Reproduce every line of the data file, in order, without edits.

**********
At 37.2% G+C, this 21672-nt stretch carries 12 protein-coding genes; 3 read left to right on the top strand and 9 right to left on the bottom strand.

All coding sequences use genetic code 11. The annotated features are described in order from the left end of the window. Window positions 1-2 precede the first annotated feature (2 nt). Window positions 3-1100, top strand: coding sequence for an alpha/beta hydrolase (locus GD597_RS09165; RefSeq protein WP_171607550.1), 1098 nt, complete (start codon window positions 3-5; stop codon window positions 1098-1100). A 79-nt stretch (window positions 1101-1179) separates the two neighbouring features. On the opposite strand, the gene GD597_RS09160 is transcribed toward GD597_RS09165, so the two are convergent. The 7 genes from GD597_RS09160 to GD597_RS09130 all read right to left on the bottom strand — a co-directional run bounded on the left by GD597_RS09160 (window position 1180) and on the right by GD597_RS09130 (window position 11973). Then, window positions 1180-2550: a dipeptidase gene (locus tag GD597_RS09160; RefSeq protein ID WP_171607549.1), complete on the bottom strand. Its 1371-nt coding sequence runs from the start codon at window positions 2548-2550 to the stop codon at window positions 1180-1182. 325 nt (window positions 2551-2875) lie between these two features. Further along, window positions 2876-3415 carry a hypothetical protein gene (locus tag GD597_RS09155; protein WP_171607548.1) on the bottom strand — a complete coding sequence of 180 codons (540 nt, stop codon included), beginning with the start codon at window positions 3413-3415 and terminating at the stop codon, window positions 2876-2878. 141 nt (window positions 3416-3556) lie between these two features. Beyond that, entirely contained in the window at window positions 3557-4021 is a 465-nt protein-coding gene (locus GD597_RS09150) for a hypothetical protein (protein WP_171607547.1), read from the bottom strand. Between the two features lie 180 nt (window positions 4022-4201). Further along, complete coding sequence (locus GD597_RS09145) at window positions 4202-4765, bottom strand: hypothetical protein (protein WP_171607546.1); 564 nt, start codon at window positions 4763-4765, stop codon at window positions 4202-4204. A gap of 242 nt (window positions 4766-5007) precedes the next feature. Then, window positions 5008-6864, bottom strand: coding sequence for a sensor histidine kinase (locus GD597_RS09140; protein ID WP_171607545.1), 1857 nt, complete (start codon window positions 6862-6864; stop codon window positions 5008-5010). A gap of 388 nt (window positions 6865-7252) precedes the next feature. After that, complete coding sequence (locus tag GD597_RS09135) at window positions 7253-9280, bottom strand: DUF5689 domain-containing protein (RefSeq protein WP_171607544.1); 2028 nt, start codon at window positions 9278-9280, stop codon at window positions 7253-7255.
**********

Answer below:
At 37.2% G+C, this 21672-nt stretch carries 12 protein-coding genes; 3 read left to right on the top strand and 9 right to left on the bottom strand.

All coding sequences use genetic code 11. The annotated features are described in order from the left end of the window. Window positions 1-2 precede the first annotated feature (2 nt). Window positions 3-1100, top strand: coding sequence for an alpha/beta hydrolase (locus GD597_RS09165; RefSeq protein WP_171607550.1), 1098 nt, complete (start codon window positions 3-5; stop codon window positions 1098-1100). A 79-nt stretch (window positions 1101-1179) separates the two neighbouring features. On the opposite strand, the gene GD597_RS09160 is transcribed toward GD597_RS09165, so the two are convergent. The 7 genes from GD597_RS09160 to GD597_RS09130 all read right to left on the bottom strand — a co-directional run bounded on the left by GD597_RS09160 (window position 1180) and on the right by GD597_RS09130 (window position 11973). Then, window positions 1180-2550: a dipeptidase gene (locus tag GD597_RS09160; RefSeq protein ID WP_171607549.1), complete on the bottom strand. Its 1371-nt coding sequence runs from the start codon at window positions 2548-2550 to the stop codon at window positions 1180-1182. 325 nt (window positions 2551-2875) lie between these two features. Further along, window positions 2876-3415 carry a hypothetical protein gene (locus tag GD597_RS09155; protein WP_171607548.1) on the bottom strand — a complete coding sequence of 180 codons (540 nt, stop codon included), beginning with the start codon at window positions 3413-3415 and terminating at the stop codon, window positions 2876-2878. 141 nt (window positions 3416-3556) lie between these two features. Beyond that, entirely contained in the window at window positions 3557-4021 is a 465-nt protein-coding gene (locus GD597_RS09150) for a hypothetical protein (protein WP_171607547.1), read from the bottom strand. Between the two features lie 180 nt (window positions 4022-4201). Further along, complete coding sequence (locus GD597_RS09145) at window positions 4202-4765, bottom strand: hypothetical protein (protein WP_171607546.1); 564 nt, start codon at window positions 4763-4765, stop codon at window positions 4202-4204. A gap of 242 nt (window positions 4766-5007) precedes the next feature. Then, window positions 5008-6864, bottom strand: coding sequence for a sensor histidine kinase (locus GD597_RS09140; protein ID WP_171607545.1), 1857 nt, complete (start codon window positions 6862-6864; stop codon window positions 5008-5010). A gap of 388 nt (window positions 6865-7252) precedes the next feature. After that, complete coding sequence (locus tag GD597_RS09135) at window positions 7253-9280, bottom strand: DUF5689 domain-containing protein (RefSeq protein WP_171607544.1); 2028 nt, start codon at window positions 9278-9280, stop codon at window positions 7253-7255.